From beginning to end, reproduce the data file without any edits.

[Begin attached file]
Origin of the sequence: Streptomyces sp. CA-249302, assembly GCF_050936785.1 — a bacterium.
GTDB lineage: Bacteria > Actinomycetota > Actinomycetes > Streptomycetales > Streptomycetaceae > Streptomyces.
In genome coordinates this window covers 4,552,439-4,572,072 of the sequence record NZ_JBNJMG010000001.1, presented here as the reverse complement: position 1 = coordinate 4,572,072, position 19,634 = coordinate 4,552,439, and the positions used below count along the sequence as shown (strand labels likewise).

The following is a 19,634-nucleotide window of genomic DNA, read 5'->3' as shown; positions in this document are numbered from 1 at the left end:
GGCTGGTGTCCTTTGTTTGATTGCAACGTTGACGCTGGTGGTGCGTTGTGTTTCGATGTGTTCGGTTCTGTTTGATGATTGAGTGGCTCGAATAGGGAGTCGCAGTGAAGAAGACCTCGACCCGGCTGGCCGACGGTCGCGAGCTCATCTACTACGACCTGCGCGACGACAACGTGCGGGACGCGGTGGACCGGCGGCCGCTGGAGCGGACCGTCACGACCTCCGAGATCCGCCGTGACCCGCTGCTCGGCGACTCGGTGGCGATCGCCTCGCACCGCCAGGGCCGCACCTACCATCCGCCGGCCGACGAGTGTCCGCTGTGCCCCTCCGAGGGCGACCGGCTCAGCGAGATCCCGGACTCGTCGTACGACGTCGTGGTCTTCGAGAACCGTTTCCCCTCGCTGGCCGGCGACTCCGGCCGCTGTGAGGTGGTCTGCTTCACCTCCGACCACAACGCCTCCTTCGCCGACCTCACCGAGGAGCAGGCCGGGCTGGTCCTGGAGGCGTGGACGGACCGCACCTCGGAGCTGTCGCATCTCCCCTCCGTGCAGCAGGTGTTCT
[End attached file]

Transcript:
Origin of the sequence: Streptomyces sp. CA-249302, assembly GCF_050936785.1 — a bacterium.
GTDB lineage: Bacteria > Actinomycetota > Actinomycetes > Streptomycetales > Streptomycetaceae > Streptomyces.
In genome coordinates this window covers 4,552,439-4,572,072 of the sequence record NZ_JBNJMG010000001.1, presented here as the reverse complement: position 1 = coordinate 4,572,072, position 19,634 = coordinate 4,552,439, and the positions used below count along the sequence as shown (strand labels likewise).

The following is a 19,634-nucleotide window of genomic DNA, read 5'->3' as shown; positions in this document are numbered from 1 at the left end:
GGCTGGTGTCCTTTGTTTGATTGCAACGTTGACGCTGGTGGTGCGTTGTGTTTCGATGTGTTCGGTTCTGTTTGATGATTGAGTGGCTCGAATAGGGAGTCGCAGTGAAGAAGACCTCGACCCGGCTGGCCGACGGTCGCGAGCTCATCTACTACGACCTGCGCGACGACAACGTGCGGGACGCGGTGGACCGGCGGCCGCTGGAGCGGACCGTCACGACCTCCGAGATCCGCCGTGACCCGCTGCTCGGCGACTCGGTGGCGATCGCCTCGCACCGCCAGGGCCGCACCTACCATCCGCCGGCCGACGAGTGTCCGCTGTGCCCCTCCGAGGGCGACCGGCTCAGCGAGATCCCGGACTCGTCGTACGACGTCGTGGTCTTCGAGAACCGTTTCCCCTCGCTGGCCGGCGACTCCGGCCGCTGTGAGGTGGTCTGCTTCACCTCCGACCACAACGCCTCCTTCGCCGACCTCACCGAGGAGCAGGCCGGGCTGGTCCTGGAGGCGTGGACGGACCGCACCTCGGAGCTGTCGCATCTCCCCTCCGTGCAGCAGGTGTTCT